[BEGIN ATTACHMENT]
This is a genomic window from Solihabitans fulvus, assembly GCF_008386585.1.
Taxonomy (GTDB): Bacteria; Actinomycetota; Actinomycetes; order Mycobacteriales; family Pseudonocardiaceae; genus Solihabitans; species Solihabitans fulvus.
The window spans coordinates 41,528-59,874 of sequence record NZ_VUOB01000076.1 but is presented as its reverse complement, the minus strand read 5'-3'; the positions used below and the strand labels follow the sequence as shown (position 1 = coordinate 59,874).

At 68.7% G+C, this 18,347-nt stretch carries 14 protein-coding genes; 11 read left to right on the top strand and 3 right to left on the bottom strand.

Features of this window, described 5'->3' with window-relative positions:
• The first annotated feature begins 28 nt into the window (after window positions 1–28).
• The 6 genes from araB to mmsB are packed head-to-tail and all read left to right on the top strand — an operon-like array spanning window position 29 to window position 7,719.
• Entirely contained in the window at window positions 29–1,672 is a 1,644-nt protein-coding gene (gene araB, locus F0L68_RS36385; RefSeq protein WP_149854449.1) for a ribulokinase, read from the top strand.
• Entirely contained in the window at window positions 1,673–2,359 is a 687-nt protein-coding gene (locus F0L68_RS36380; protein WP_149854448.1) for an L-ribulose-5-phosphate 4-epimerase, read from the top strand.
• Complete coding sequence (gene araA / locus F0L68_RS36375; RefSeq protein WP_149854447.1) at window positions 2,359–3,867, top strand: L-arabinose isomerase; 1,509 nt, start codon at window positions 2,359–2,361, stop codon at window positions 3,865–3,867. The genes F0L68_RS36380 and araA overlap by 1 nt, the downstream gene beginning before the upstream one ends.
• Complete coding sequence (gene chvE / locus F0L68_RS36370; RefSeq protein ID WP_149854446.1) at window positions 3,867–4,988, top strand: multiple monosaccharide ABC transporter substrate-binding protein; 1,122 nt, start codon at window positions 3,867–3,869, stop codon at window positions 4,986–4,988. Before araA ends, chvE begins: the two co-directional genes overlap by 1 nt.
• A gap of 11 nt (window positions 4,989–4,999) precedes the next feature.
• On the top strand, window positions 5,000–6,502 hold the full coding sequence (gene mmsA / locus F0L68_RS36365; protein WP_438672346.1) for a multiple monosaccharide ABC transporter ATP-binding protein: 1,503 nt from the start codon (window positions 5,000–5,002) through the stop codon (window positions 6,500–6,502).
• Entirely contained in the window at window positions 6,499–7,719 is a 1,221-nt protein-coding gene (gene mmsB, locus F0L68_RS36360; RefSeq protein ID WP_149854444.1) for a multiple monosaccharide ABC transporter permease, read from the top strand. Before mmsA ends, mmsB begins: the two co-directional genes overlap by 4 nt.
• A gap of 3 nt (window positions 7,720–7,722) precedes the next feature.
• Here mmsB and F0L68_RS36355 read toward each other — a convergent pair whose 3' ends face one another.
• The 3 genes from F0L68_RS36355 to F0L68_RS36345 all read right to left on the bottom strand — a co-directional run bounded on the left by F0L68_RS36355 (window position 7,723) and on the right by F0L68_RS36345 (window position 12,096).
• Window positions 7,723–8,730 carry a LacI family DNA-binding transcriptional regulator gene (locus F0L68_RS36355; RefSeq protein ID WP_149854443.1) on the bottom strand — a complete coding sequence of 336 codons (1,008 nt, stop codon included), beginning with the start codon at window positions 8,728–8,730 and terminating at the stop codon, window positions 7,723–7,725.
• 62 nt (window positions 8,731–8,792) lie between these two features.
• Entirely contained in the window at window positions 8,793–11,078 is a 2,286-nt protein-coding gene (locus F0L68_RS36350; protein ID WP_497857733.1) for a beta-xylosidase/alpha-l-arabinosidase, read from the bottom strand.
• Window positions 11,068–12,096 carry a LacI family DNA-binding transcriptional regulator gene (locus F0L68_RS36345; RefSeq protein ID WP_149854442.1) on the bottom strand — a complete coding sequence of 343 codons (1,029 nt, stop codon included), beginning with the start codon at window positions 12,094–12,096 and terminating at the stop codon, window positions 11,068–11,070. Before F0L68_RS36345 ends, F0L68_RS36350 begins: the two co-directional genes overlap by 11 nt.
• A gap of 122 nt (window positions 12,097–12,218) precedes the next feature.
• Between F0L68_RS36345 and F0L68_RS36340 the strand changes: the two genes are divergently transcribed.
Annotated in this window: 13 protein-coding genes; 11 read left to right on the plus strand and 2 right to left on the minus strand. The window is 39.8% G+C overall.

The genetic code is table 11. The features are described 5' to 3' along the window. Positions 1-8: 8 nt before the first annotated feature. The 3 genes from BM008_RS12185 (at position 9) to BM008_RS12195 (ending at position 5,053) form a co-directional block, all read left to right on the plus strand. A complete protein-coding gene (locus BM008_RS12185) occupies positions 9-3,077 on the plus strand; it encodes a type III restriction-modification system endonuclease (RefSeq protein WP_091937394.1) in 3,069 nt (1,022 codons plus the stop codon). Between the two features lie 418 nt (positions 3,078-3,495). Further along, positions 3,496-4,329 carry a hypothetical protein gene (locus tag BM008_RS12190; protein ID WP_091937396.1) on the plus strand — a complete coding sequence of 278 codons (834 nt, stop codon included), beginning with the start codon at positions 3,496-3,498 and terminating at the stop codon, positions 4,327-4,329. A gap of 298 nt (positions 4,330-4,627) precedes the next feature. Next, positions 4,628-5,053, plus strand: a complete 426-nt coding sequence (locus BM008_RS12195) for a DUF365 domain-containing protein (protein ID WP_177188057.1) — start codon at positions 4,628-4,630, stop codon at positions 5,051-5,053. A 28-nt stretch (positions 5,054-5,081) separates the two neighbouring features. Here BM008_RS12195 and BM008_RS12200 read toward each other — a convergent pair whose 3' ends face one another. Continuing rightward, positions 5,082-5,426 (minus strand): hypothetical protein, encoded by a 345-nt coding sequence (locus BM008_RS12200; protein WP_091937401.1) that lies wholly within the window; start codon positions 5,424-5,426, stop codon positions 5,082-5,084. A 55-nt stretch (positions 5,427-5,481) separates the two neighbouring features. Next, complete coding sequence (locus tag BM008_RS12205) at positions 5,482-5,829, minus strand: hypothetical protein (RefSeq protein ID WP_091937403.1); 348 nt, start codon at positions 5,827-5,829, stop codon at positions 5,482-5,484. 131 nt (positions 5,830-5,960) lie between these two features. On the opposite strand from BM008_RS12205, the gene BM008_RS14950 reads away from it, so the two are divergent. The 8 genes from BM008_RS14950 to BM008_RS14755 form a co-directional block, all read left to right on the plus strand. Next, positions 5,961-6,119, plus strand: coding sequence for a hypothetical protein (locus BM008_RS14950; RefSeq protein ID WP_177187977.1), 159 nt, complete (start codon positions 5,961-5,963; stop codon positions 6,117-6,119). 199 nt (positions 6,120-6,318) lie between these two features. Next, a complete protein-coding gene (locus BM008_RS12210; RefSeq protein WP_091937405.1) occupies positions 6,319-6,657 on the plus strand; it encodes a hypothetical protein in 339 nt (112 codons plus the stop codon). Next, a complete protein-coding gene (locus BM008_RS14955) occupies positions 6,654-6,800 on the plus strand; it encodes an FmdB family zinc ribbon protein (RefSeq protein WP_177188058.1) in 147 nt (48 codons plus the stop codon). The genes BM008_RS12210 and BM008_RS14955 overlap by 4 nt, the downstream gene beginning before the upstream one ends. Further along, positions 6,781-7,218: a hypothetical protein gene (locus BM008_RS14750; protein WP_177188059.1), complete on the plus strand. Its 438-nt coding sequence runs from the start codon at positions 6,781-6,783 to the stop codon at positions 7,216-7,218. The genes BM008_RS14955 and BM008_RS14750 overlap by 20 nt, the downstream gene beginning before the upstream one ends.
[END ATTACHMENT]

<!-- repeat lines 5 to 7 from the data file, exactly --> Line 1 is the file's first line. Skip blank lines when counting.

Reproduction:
Features of this window, described 5'->3' with window-relative positions:
• The first annotated feature begins 28 nt into the window (after window positions 1–28).
• The 6 genes from araB to mmsB are packed head-to-tail and all read left to right on the top strand — an operon-like array spanning window position 29 to window position 7,719.